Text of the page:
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Clinical Decision Support Systems to Reduce Unnecessary Clostridioides difficile Testing Across Multiple Hospitals

ARTICLE: Clinical Decision Support Systems to Reduce Unnecessary Clostridioides difficile Testing Across Multiple Hospitals

AUTHORS: Clare Rock, Oluchi Abosi, Susan Bleasdale, Erin Colligan, Daniel J Diekema, Prashila Dullabh, Ayse P Gurses, Krysta Heaney-Huls, Jesse T Jacob 6, Sheetal Kandiah, Sonam Lama, Surbhi Leekha, Jeanmarie Mayer, Alfredo J Mena Lora, Daniel J Morgan, Patience Osei, Sara Pau, Jorge L Salinas, Emily Spivak, Eric Wenzler, Sara E Cosgrove

JOURNAL: Clin Infect Dis. 2022 Sep 30;75(7):1187-1193. doi: 10.1093/cid/ciac074.

Abstract

Background: Inappropriate Clostridioides difficile testing has adverse consequences for patients, hospitals, and public health. Computerized clinical decision support (CCDS) systems in the electronic health record (EHR) may reduce C. difficile test ordering; however, effectiveness of different approaches, ease of use, and best fit into healthcare providers' (HCP) workflow are not well understood.

Methods: Nine academic and 6 community hospitals in the United States participated in this 2-year cohort study. CCDS (hard stop or soft stop) triggered when a duplicate C. difficile test order was attempted or if laxatives were recently received. The primary outcome was the difference in testing rates pre- and post-CCDS interventions, using incidence rate ratios (IRRs) and mixed-effect Poisson regression models. We performed qualitative evaluation (contextual inquiry, interviews, focus groups) based on a human factors model. We identified themes using a codebook with primary nodes and subnodes.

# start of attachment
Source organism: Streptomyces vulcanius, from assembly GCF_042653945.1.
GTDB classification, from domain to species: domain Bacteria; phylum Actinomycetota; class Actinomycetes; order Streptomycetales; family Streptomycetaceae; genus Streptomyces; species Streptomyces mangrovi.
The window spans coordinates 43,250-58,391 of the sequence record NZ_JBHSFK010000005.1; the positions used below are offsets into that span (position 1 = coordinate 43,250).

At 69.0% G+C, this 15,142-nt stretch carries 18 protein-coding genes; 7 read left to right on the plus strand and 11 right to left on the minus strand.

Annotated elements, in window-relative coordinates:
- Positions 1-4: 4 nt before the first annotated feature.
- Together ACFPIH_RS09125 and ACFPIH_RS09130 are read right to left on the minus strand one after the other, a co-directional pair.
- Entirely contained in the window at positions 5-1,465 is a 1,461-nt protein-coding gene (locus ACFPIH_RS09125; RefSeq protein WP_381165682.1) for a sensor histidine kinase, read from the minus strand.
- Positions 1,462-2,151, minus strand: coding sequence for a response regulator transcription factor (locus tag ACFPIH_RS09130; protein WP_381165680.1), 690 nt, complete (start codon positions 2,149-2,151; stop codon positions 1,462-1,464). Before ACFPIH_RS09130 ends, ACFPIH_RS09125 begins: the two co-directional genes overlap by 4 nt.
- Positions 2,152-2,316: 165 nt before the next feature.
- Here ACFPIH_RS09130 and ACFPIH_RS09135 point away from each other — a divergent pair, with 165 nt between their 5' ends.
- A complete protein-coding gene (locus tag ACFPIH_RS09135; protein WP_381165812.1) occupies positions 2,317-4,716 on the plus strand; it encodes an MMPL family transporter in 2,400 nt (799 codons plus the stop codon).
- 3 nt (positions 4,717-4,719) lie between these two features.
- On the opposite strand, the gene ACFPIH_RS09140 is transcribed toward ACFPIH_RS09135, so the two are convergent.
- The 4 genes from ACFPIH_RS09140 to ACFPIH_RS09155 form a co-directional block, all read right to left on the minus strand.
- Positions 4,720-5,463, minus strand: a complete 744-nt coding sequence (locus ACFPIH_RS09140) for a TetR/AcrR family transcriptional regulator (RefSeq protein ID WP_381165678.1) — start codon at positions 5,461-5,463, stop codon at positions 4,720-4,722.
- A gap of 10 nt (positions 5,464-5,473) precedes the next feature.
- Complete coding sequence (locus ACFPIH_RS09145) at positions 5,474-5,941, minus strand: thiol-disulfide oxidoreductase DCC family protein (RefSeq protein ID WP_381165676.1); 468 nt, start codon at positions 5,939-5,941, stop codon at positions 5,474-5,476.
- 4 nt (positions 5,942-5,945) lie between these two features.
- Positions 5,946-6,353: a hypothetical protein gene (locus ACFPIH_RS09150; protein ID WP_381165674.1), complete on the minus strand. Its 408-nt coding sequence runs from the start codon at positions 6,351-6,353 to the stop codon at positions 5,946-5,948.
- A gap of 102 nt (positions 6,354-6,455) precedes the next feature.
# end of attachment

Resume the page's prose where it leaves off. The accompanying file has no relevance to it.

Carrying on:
Results: In 9 hospitals implementing hard-stop CCDS and 4 hospitals implementing soft-stop CCDS, C. difficile testing incidence rate (IR) reduction was 33% (95% confidence interval [CI]: 30%-36%) and 23% (95% CI: 21%-25%), respectively. Two hospitals implemented a non-EHR-based human intervention with IR reduction of 21% (95% CI: 15%-28%). HCPs reported generally favorable experiences and highlighted time efficiencies such as inclusion of the patient's most recent laxative administration on the CCDS. Organizational factors, including hierarchical cultures and communication between HCPs caring for the same patient, impact CCDS acceptance and integration.

Conclusions: CCDS systems reduced unnecessary C. difficile testing and were perceived positively by HCPs when integrated into their workflow and when displaying relevant patient-specific information needed for decision making.

Keywords: C. difficile testing; Clostridiodes difficile; clinical decision support; diagnostic stewardship.

For the full article, click here.

For a link to the abstract, click here.

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Kelsey Bennett

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